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NVIDIA PhysX, VisualFX (TurfEffects, HairWorks, etc) and T3D

by on Feb.07, 2016, under Miscellany, P-0, Software and Games

While researching technologies for my virtual world project, I looked into a realistic physics library. This would allow me to further explore dynamic content, by allowing players to, for example, construct objects, buildings, or simple machines from discrete elements in the world, using only the physics model to “Make them work”. I would not need to use prefabricated objects, object combinations, and scripted logic and mechanics. I don’t know if this concept will work out, but I am planning to research it in more detail, and come up with a concept. There are a few options out there for physics libraries in games. The main ones I found were NVIDIA’s PhysXBullet Physics, and Intel’s Havok physics, and ODE.

I am not going to spend time comparing the advantages and disadvantages of different physics engines, but suffice as to say, the two main options for T3D are Physx and Bullet Physics. Bullet is open source, but PhysX is free for commercial use, so there really is advantage in price. I am leaning towards PhysX, mainly because it seems like the most supported (by commercial projects) engine, and it seems like the most fully featured, although Bullet is catching up. PhysX is used in many Triple-A games, and it part of Nvidia’s “GameWorks” technology package.

GameWorks also contains several other fascinating and powerful technologies, including one that I am particularly interested in, NVIDIA TurfEffects. I haven’t looked into the licensing of this yet, or the work required to integrate it into T3D, (Nvidia’s website mentions a dependenc onf DirectX 11, currently, T3D uses DirectX 10, but this is being worked on) however, this system capability to render grass is staggering. I have seen many games, even high quality games, use what is obviously a randomly generated sprite system for grass. A 2D sprite is created, animated, and then replicated many times in the world. The effect looks decent, but unless the object count is very high, the grass just looks patchy and fake. In addition, the sprites will be billboarded, which means that they will rotate to face the player. This prevents the player from noticing that the grass is two dimensional. This can cause problems if the player views the grass from above, or from an extreme angle.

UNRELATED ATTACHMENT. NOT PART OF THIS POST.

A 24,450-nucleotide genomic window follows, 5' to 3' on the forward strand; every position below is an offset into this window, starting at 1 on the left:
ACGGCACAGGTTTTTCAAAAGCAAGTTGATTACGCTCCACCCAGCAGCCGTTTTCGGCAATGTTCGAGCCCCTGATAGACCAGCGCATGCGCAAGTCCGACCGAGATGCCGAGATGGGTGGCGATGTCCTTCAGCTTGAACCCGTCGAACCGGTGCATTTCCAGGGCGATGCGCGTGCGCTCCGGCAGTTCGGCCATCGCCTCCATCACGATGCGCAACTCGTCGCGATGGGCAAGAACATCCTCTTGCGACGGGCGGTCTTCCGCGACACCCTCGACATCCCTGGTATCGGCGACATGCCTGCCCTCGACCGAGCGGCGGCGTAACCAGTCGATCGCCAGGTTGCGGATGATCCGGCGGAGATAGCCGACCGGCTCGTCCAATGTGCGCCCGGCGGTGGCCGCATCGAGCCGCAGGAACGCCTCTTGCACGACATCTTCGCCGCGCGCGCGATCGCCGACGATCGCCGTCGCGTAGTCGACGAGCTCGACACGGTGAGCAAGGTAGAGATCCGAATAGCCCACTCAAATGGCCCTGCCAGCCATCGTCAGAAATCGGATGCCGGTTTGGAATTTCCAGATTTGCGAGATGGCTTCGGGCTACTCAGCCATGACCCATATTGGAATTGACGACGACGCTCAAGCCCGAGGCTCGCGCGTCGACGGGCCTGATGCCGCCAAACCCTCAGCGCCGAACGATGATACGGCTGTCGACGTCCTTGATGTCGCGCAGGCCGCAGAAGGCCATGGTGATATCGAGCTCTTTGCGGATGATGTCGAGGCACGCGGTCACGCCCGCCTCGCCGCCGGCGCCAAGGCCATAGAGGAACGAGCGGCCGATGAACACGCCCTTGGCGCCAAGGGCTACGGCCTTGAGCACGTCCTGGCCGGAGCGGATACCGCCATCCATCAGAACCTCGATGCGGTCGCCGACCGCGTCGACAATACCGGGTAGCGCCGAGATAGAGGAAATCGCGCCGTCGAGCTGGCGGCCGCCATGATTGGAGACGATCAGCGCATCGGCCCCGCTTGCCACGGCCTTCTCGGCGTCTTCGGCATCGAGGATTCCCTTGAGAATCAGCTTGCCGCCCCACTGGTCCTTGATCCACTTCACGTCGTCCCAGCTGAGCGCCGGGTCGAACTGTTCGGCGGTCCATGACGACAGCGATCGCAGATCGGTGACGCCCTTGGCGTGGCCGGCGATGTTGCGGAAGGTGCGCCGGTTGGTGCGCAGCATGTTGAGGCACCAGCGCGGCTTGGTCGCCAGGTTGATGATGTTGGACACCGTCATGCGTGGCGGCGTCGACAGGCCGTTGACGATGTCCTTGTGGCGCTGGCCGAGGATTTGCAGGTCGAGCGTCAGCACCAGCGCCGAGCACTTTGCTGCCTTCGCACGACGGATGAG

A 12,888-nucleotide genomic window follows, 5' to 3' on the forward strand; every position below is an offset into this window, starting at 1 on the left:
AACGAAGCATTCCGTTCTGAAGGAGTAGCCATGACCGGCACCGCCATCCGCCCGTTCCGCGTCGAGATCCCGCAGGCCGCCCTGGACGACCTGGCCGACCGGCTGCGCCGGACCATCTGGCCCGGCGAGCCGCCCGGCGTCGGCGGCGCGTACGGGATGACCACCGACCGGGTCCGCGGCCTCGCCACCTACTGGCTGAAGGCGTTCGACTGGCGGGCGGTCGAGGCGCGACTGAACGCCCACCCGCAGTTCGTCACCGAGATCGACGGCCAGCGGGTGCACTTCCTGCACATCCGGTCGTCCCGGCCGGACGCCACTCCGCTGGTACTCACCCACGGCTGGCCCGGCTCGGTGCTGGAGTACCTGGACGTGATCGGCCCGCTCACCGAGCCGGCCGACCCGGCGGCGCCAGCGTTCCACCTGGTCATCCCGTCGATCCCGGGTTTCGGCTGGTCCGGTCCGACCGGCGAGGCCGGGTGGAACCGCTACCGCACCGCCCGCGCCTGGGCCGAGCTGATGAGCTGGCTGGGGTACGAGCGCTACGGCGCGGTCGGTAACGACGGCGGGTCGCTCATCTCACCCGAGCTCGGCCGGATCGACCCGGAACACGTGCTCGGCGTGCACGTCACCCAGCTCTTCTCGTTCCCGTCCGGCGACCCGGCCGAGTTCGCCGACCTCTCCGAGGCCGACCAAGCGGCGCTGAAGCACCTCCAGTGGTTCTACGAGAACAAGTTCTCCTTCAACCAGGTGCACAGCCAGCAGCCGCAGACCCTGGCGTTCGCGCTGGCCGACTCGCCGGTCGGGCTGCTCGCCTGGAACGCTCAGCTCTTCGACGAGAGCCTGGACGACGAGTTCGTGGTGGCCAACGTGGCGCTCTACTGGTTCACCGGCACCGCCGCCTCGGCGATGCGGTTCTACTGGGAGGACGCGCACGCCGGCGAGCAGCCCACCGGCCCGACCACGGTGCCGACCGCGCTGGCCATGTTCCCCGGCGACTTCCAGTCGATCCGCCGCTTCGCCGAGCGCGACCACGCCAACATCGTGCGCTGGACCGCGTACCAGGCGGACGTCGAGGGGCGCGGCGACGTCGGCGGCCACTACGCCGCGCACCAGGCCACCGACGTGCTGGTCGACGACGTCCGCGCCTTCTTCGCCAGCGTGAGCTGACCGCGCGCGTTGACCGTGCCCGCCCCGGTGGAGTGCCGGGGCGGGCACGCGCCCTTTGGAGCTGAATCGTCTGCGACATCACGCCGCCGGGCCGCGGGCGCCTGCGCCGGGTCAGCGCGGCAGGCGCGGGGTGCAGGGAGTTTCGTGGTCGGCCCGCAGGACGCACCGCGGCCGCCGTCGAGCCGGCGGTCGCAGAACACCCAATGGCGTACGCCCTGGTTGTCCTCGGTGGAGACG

However, with TurfEffects, the grass is not only completely seamless with no patches or dead spots, it is also capable of collision! Even large grass fields support deformation due to player footsteps, or objects striking the grass. This video, from Nvidia’s site, demonstrates this:

According to the video, TurfEffects allows one millions blades of grass to be drawn in less than a millisecond, using a GTX 680, which is incredible performance.

Nvidia’s Gameworks also features HairWorks, which provides superbly detailed hair and fur simulations. This solves an irritating problem in the creation of characters for games. Hair is normally modelled as a mesh, similiar to any other object, and then either left static, or animated as a mesh, which looks very stilted and wooden, and very poor looking. This is one of the things that I, as a developer and gamer, just accepted as the status quo in games, since real time hair physics was just not really possible. However, with solutions like HairWorks, this may change. From watching the below video, it is surprising to see how much of a difference realistic hair actually makes to the depth and immersion in a game. This is a video, from Nvidia, of HairWorks in action:

Again, I don’t know what type of licensing or pricing HairWorks uses, (It’s not on Nvidia’s site) and I am also not sure how easy, or even how possible, it would be to integrate this into T3D. This is an area where using a more populate engine, such as Unity or Unreal, would be an advantage, since there would be greater support for the integration of technologies like this.

I personally tend not to like to use external libraries and resources, I am reluctant even to use art packs, since I prefer to create everything completely from scratch. I do use engines, such as T3D, and I do use some resources and libraries, but I try to create my own solutions and art when possible. However, the time required to “reinvent the wheel” like this will get prohibitive for a massive undertaking like a virtual world. I intend to seriously look into various libraries and tools to make the job easier. Some, like PhysX and MakeHuman, will be readily available, however, other technologies will have to be developed, such as a Spherical Terrain implementation (I was never able to find a library or resource which fit my needs).

Virtual Worlds are my main area of interest, if I am going to create the world that I am working towards, I am probably going to have to make use of any tools that are available. This is especially true with art and animation tools, since I have much more limited skills in this area.


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